Industry Executives Preview 2022: Part 1
The industry and its leaders will continue to contend with the numerous impacts of the pandemic in 2022, including rent growth and inflation, in part one of our executive preview.
The rental housing industry continues to endure the effects of the COVID-19 pandemic, and no one—whether living or working in apartments—has escaped its assorted impacts.
Rental housing professionals and their communities have seen a multitude of implications due to the changes happening in the industry and economy and adjusted accordingly—at one point on the fly, but now with strategic planning and processes. These implementations of processes and procedures are intended to address changes in rent prices, inflation, the labor market and technology, to name a few.
“There are so many challenges in front of us right now. Two current issues we face today arethe ever-evolving legislative issues as well as delays in the distribution of the ERAP [Emergency Rental Assistance Program] funding, which is meant to assist our residents impacted by COVID,” says Don Brunner, President & CEO of BRG Realty Group and 2022 NAA Chairman of the Board. “We as an association continue to offer ideas to assist in the distribution of the ERAP funding. One such idea would be to allow management companies to apply on behalf of their residents. On the legislative front, our Governmental Affairs team is working hard on our behalf of our members keeping us up to date on changes as they occur.”
Ronda Puryear, CAM, CPM, President, Residential Management with Management Services Corporation (MSC) and NAA 2022 Chair Elect, sees two major challenges going forward: The Great Resignation and affordable housing, both of which she provides solutions for in 2022. Inflation is also another item Puryear hopes to see ease during the next 12 months.
“Everything is more expensive, which impacts the renter, employee, employer and supplier. We have seen an increase in salaries to help meet those concerns,” she says. “From the owner perspective, when you start a rehab program – there is a supply chain problem which is interrupted with a lot of product sitting in the harbors—you cannot get the product: What product you can get is sometimes much more expensive or takes months longer for delivery than pre-pandemic. The impact of rising prices can also mean increased rents. However, simply due to supply and demand, we have seen rents increase across all markets.”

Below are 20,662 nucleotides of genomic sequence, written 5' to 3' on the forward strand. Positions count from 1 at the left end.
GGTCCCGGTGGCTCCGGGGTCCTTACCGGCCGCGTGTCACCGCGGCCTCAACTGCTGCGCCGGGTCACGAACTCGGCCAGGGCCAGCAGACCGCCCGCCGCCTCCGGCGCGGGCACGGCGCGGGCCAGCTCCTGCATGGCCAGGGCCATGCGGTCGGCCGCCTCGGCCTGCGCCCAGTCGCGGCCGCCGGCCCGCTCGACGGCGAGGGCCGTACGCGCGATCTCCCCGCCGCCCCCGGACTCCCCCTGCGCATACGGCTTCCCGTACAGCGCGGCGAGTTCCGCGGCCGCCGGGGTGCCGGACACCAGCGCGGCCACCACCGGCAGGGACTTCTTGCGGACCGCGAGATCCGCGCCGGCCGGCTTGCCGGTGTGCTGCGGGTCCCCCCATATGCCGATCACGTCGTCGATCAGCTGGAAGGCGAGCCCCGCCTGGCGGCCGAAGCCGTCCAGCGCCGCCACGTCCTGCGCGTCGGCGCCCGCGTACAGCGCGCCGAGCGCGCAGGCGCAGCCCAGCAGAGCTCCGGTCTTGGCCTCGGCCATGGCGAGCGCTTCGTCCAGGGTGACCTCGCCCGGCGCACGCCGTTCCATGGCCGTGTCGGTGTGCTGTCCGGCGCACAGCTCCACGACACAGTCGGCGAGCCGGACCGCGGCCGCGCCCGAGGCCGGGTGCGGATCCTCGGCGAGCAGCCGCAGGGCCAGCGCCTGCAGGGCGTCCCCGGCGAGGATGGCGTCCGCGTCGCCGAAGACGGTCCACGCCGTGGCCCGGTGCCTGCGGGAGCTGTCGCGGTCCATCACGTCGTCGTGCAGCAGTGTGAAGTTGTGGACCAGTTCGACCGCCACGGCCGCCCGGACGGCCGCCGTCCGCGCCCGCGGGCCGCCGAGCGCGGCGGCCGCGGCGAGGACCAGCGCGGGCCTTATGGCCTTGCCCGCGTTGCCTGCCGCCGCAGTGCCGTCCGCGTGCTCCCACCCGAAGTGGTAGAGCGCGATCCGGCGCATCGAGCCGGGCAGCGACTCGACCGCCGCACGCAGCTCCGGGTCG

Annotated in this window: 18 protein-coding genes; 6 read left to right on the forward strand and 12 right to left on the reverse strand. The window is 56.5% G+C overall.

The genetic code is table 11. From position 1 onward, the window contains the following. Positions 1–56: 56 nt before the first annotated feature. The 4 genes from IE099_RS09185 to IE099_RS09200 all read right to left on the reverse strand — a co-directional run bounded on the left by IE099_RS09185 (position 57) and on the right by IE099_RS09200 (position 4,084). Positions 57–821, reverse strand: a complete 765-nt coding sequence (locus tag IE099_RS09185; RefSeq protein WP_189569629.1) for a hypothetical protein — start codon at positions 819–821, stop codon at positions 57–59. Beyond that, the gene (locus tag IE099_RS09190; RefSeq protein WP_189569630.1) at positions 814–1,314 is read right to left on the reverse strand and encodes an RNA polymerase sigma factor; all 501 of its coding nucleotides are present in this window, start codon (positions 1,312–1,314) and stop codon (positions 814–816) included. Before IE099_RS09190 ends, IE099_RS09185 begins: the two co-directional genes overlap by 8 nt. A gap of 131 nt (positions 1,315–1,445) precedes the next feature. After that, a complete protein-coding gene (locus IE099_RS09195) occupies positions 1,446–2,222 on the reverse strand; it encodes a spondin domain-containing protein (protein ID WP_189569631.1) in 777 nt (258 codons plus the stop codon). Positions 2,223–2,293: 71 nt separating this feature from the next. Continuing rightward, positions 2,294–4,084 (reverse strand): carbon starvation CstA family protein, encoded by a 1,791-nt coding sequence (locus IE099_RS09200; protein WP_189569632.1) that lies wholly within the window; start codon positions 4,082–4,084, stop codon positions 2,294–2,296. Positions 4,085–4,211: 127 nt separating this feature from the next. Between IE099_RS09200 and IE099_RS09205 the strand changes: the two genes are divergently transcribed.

While rent growth slowed a bit toward the end of 2021, prices are still well ahead of what was typically seen during pre-pandemic years. The national rent index from Apartment List increased 0.1% in its December National Rent Report, which was the slowest month-over-month increase in 2021. Since January 2021, median rent growth increased nearly 18%. This is compared to 2.6% rent growth, which is what was seen, on average, in the January to November window during 2017-2019.
“What I expect is, at least during the first half of 2022, we're going to see this robust market continue through June, and I think we're going to see rents continuing to go up,” says Chris Burns, Senior Vice President with Lincoln Property Company and NAA 2022 Secretary. “We're going to see pretty good absorption and we're going to see a lot of transaction volume across the Southeastern market because there's still a lot of pent-up capital that needs to be invested, and deals are trading at record prices in all markets. Everybody is a seller today and, fortunately, for every seller, there's a buyer at a good price.”